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Monday, 8 February 2010
Page: 792

Mr SCHULTZ (8:15 PM) —Recently, Sue Bradley, a pastoral leaseholder who also runs a B&B, what is commonly referred to as a station stay business, within the proposed Kimberley heritage listed area—some 17 million hectares—raised the issue of the need to protect a small section of the Kimberley. She quite rightly was initially interested in protecting ancient Bradshaw stick-figure paintings of people, certain sections of the Mitchell Plateau and features of the north-west Kimberley coast. She was shocked when Minister Garrett nominated such a huge area, encompassing working pastoral, mining and business centres.

From past experience of declarations of wilderness areas, I can tell you that this proposed World Heritage listing will guarantee an explosion of introduced feral animals, vermin and noxious weeds. It will increase the potential for massive wildfires fed by unmaintained fuel on the ground, which naturally follows lock-ups of so-called wilderness and heritage areas, which because of size cannot be appropriately managed by government agencies such as the Department of Environment and Conservation Western Australia. They simply do not have the finances or personnel to adequately manage an area of that magnitude.

I recently visited the Kimberleys with my wife and we stayed at El Questro Station. El Questro operates as a pastoral lease and as a wilderness experience for tourists. It cohabits with nature. It protects the environment while running an eco-friendly pastoral business. The Kimberleys have been aptly described by many as a national treasure as well as a vital and critical part of Western Australia’s and Australia’s economies. This beautiful and productive part of our country has been responsibly managed, nurtured and protected by the people who settled it and live in it in a sustainable way, and who have done so for decades.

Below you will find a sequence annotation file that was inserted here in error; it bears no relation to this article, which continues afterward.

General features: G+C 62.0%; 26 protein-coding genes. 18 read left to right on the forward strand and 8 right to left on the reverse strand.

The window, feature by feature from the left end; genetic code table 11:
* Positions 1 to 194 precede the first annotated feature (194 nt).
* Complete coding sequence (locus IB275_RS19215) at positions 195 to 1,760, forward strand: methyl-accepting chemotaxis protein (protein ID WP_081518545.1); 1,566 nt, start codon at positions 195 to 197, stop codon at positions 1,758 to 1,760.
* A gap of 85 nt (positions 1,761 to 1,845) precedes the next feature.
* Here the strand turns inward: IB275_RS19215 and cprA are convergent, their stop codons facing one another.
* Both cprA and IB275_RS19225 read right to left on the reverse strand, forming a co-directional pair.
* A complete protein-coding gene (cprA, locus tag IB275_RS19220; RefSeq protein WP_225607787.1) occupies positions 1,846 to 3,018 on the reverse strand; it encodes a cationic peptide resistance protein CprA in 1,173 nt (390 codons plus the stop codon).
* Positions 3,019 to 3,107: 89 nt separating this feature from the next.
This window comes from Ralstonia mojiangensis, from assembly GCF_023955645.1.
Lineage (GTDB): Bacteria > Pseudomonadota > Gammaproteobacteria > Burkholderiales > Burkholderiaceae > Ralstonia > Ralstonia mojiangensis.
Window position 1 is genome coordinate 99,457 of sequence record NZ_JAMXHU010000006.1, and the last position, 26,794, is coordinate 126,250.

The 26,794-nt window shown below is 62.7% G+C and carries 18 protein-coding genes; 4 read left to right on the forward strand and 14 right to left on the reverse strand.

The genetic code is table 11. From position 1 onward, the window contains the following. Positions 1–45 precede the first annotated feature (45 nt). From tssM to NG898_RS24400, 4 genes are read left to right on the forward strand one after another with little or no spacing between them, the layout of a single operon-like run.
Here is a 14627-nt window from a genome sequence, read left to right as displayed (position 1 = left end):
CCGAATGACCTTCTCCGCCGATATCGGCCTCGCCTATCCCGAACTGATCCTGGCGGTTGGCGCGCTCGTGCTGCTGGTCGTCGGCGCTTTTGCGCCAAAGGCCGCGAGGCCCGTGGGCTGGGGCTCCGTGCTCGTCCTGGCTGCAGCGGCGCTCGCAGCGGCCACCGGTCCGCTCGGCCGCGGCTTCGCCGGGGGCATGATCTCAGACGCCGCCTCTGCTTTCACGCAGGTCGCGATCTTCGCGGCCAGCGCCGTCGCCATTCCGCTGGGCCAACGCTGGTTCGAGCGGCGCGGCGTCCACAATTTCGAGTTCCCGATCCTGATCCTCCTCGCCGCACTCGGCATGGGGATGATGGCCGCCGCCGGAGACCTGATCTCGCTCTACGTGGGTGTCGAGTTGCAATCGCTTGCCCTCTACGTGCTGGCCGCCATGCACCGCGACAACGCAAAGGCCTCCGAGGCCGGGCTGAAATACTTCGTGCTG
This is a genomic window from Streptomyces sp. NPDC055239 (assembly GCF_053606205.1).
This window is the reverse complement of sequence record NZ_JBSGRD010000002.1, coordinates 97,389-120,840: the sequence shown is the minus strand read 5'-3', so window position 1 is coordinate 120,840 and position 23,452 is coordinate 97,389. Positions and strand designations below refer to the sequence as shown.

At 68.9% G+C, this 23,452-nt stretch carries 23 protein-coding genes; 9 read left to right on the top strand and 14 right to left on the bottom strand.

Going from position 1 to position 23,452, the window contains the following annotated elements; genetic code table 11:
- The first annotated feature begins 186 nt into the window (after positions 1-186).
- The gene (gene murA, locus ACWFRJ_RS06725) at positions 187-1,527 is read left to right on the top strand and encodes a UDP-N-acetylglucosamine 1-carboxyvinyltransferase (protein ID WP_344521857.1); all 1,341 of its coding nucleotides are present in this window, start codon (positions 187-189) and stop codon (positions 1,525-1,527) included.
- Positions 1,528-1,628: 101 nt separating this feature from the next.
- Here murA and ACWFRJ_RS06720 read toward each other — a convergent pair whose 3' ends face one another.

That description of the Kimberleys could be applied to the Kosciuszko National Park. I raise the issue of the Kosciuszko National Park as a means of advising my parliamentary colleagues, who may not be aware, of what will happen when you declare wilderness areas—areas that were previously inhabited by man and responsibly managed in company with nature for many, many decades. The Kosciuszko National Park was locked to pastoralists 30 or 40 years ago. Over the following decades there was an explosion of introduced animal pest species and noxious weeds. Despite governments of both political persuasions wanting to shut down Kosciuszko to anybody other than bushwalkers, it deteriorated to such an extent that in 1992 I made a prediction about what would happen. I warned my then volunteer bushfire brigades not to go into the Kosciuszko National Park if a lightning strike hit it because the fire would consume anything and everything in its path, and the intensity of the fire would destroy all the genes of the natural fauna and flora there.

Sadly, that came to pass in 2003 and it did not surprise me that it did. Unfortunately, the fire not only destroyed the genes of much of our native flora and fauna—because the fire was so hot it sterilised the earth 60 feet below the surface in some areas—but also created a massive social problem because it killed people and it destroyed property. That is the sad reality of going down the path of declaring wilderness areas that you cannot manage and to which you do not allocate sufficient resources to ensure that the weeds and the feral animals that have been introduced by man into those areas are responsibly managed, as they are when you have pastoralists and other businesses working in the area looking after the ecology of our natural environment in this great country of ours. So I caution all of these people pushing for this huge wilderness area in the Kimberleys to think very seriously about what I have just described. (Time expired)